As the vaccination campaign continues in India, sudden spikes in fresh COVID-19 infections in some states have raised concerns. Amidst these, another aspect has added to the fear of new epidemics – namely the emergence of mutant variants of SARS-CoV-2, the virus that causes COVID-19.

The director of the Indian Institute of Medical Sciences (AIIMS), Dr Randeep Guleria, sounded the alarm bells when he mentionned that new variants that have emerged in the country may be more contagious and may also re-infect those who have developed antibodies due to a previous infection.

According to reports, two leading experts said new strains of the novel coronavirus have been detected in Maharashtra. This was claimed by Shashank Joshi and TP Lahane, both renowned doctors.

However, not much is known about the new variants that have appeared in India. Another study from the Center for Cellular and Molecular Biology (CCMB), Hyderabad, mentionned that there are over 7,000 mutations of the novel coronavirus that have taken place in India. But, not all mutations lead to a new variant, most of them are random changes in the genome of the virus. To become new strains or variants, mutations must confer significant changes to the virus in terms of activity or survival. The CCMB study too revealed that a variant named N440K circulates widely in southern India.

NewsVSlick spoke to renowned immunologist Satyajit Rath, adjunct faculty at IISER Pune for his commentary on the new strains in India. Professor Rath said: “This refers to the CCMB press release et cetera, I presume. It would be helpful to see this in context. All viral populations everywhere are variable, in that the viral DNA or RNA sequences show small changes each time they are copied as the viral population grows. With a virus that grows as widely as SARS-CoV-2, it is expected that “variants” of the virus with certain sequence variations will be detectable when we look closely. This level of variation is observed in all countries. “

He further added about the unknowns of the strains: “So far, nothing seems to be known about these variations seen in India, other than the unsurprising fact that they are occurring. If one of these variants presents an advantage for the propagation of the virus, it will become more and more visible (and can then be called “strains”); – this is probably what happened with the B117, B1351 or P1 variants around the world. A few changes will likely allow the virus to infect cells more efficiently and therefore spread more quickly. It will likely take many changes before the virus becomes adequately resistant to immune protection due to a previous infection or vaccination. “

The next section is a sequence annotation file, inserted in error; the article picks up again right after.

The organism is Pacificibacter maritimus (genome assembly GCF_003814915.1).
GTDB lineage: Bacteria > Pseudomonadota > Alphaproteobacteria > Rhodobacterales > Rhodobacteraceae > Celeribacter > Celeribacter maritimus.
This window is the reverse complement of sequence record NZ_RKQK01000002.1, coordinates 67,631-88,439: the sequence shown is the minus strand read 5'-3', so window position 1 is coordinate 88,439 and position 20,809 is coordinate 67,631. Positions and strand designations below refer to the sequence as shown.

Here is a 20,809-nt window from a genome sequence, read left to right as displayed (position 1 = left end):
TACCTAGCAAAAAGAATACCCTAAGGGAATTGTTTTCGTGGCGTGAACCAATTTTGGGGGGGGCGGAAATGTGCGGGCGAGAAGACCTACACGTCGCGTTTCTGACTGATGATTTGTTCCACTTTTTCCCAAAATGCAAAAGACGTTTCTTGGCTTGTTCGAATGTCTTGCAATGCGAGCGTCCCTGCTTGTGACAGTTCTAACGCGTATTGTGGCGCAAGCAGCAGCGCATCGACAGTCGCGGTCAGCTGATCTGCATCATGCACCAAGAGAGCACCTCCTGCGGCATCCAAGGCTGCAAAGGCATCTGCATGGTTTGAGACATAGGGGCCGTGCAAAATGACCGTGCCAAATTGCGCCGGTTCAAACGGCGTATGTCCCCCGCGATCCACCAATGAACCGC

“In either case, the changes that are beneficial to the virus will become increasingly important over time in the viral population, as these variants / strains will spread more efficiently. The only possibility that the recent Indian analysis seems to have raised is the N440K variation, but it is not yet clear if it actually spreads more easily. The extent of variation of a given virus isolate in this analysis in India still appears to be relatively limited, ”he added.

Also read: COVID-19: India registers 10,584 new cases

However, the possibility that the new strains are more contagious cannot be ignored given the global scenario where the new strains in the UK, Brazil and South Africa have created sudden spikes in cases in these countries. In the wake of such dangers, Prof Rath added that it is essential to monitor emerging genomic changes in the virus.

“The variants of SARS-CoV-2 appeared early in the pandemic. It has always been essential to carefully monitor variations in viral sequences by subjecting many more virus samples to complete sequencing than has been done so far (India appears to have performed just over 6000 viral sequences so far, while in the world, more than five lakh sequences have been performed.). This sequencing has to be done with careful planning, rather than randomly, ”he said.

What Professor Rath said can serve as an indicator for the government to establish immediate planning and this must be linked to actual testing and monitoring of contracts. “In addition, this sequencing effort must be linked to actual testing to see if the variations detected have significance or importance for the spread of the virus. Finally, these tests must in turn be connected to the next-generation vaccine design pipeline to ensure that variants that may be resistant to protection by current vaccines can be rapidly subjected to the design, testing and deployment of new ones. vaccines. It has to be an ongoing process, not just a knee-jerk response to a perceived ‘crisis’, ”Rath added.

When asked if there should be an immediate change in strategy that health authorities should think about, Professor Rath remarked: “Aside from the points I have said, furthermore, we need to stop pretend we ‘won’ a ‘breakthrough decision’. victory “over“ corona, ”and that life can“ get back to normal. ”Continued care and vigilance is needed, and it is the government that must stop giving conflicting signals and commit to the long and hard. uncertain road ahead with evidence-based policies and strategies.

The possibility that the new strains will interfere with vaccines also cannot be ignored. There could be a situation where the vaccines currently in use could prove ineffective against the new strains, which Dr Randeep Guleria also pointed out in his statement.